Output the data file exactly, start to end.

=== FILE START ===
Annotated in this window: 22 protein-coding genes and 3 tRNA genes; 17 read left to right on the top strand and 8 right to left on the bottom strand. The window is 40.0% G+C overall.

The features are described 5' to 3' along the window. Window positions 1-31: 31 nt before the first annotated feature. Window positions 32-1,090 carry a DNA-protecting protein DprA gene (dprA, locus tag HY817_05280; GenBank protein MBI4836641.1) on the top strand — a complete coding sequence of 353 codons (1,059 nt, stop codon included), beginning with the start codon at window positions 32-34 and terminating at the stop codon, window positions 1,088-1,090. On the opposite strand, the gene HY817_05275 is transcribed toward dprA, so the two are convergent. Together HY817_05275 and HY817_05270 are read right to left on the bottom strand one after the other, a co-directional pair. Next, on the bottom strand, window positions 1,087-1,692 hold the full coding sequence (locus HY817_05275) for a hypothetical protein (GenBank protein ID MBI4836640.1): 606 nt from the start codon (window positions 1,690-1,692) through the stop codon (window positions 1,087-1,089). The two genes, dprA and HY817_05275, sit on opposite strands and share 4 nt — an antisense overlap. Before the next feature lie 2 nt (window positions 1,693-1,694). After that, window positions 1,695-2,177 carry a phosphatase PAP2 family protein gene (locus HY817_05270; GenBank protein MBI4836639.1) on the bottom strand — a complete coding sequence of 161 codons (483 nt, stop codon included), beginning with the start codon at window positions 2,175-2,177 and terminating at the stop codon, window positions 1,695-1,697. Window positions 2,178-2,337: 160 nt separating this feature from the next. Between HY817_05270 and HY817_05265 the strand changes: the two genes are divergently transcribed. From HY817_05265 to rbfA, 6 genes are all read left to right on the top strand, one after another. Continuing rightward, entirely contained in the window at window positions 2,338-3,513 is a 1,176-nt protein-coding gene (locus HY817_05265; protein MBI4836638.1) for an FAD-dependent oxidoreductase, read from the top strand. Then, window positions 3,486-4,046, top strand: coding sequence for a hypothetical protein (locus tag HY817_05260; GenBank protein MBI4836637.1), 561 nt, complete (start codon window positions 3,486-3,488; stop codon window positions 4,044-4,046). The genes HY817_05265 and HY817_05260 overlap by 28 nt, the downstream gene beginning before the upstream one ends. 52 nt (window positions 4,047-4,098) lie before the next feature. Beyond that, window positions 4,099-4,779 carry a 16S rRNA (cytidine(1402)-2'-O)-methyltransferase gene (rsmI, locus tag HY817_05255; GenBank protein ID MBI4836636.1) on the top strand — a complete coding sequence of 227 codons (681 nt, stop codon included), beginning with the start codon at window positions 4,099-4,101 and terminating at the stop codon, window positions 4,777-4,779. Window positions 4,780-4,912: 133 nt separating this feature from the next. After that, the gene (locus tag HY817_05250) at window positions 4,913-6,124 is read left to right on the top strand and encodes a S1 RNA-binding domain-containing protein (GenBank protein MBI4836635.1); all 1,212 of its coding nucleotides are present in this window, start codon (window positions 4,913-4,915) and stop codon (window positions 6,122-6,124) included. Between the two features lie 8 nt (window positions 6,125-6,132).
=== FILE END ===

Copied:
Annotated in this window: 22 protein-coding genes and 3 tRNA genes; 17 read left to right on the top strand and 8 right to left on the bottom strand. The window is 40.0% G+C overall.

The features are described 5' to 3' along the window. Window positions 1-31: 31 nt before the first annotated feature. Window positions 32-1,090 carry a DNA-protecting protein DprA gene (dprA, locus tag HY817_05280; GenBank protein MBI4836641.1) on the top strand — a complete coding sequence of 353 codons (1,059 nt, stop codon included), beginning with the start codon at window positions 32-34 and terminating at the stop codon, window positions 1,088-1,090. On the opposite strand, the gene HY817_05275 is transcribed toward dprA, so the two are convergent. Together HY817_05275 and HY817_05270 are read right to left on the bottom strand one after the other, a co-directional pair. Next, on the bottom strand, window positions 1,087-1,692 hold the full coding sequence (locus HY817_05275) for a hypothetical protein (GenBank protein ID MBI4836640.1): 606 nt from the start codon (window positions 1,690-1,692) through the stop codon (window positions 1,087-1,089). The two genes, dprA and HY817_05275, sit on opposite strands and share 4 nt — an antisense overlap. Before the next feature lie 2 nt (window positions 1,693-1,694). After that, window positions 1,695-2,177 carry a phosphatase PAP2 family protein gene (locus HY817_05270; GenBank protein MBI4836639.1) on the bottom strand — a complete coding sequence of 161 codons (483 nt, stop codon included), beginning with the start codon at window positions 2,175-2,177 and terminating at the stop codon, window positions 1,695-1,697. Window positions 2,178-2,337: 160 nt separating this feature from the next. Between HY817_05270 and HY817_05265 the strand changes: the two genes are divergently transcribed. From HY817_05265 to rbfA, 6 genes are all read left to right on the top strand, one after another. Continuing rightward, entirely contained in the window at window positions 2,338-3,513 is a 1,176-nt protein-coding gene (locus HY817_05265; protein MBI4836638.1) for an FAD-dependent oxidoreductase, read from the top strand. Then, window positions 3,486-4,046, top strand: coding sequence for a hypothetical protein (locus tag HY817_05260; GenBank protein MBI4836637.1), 561 nt, complete (start codon window positions 3,486-3,488; stop codon window positions 4,044-4,046). The genes HY817_05265 and HY817_05260 overlap by 28 nt, the downstream gene beginning before the upstream one ends. 52 nt (window positions 4,047-4,098) lie before the next feature. Beyond that, window positions 4,099-4,779 carry a 16S rRNA (cytidine(1402)-2'-O)-methyltransferase gene (rsmI, locus tag HY817_05255; GenBank protein ID MBI4836636.1) on the top strand — a complete coding sequence of 227 codons (681 nt, stop codon included), beginning with the start codon at window positions 4,099-4,101 and terminating at the stop codon, window positions 4,777-4,779. Window positions 4,780-4,912: 133 nt separating this feature from the next. After that, the gene (locus tag HY817_05250) at window positions 4,913-6,124 is read left to right on the top strand and encodes a S1 RNA-binding domain-containing protein (GenBank protein MBI4836635.1); all 1,212 of its coding nucleotides are present in this window, start codon (window positions 4,913-4,915) and stop codon (window positions 6,122-6,124) included. Between the two features lie 8 nt (window positions 6,125-6,132).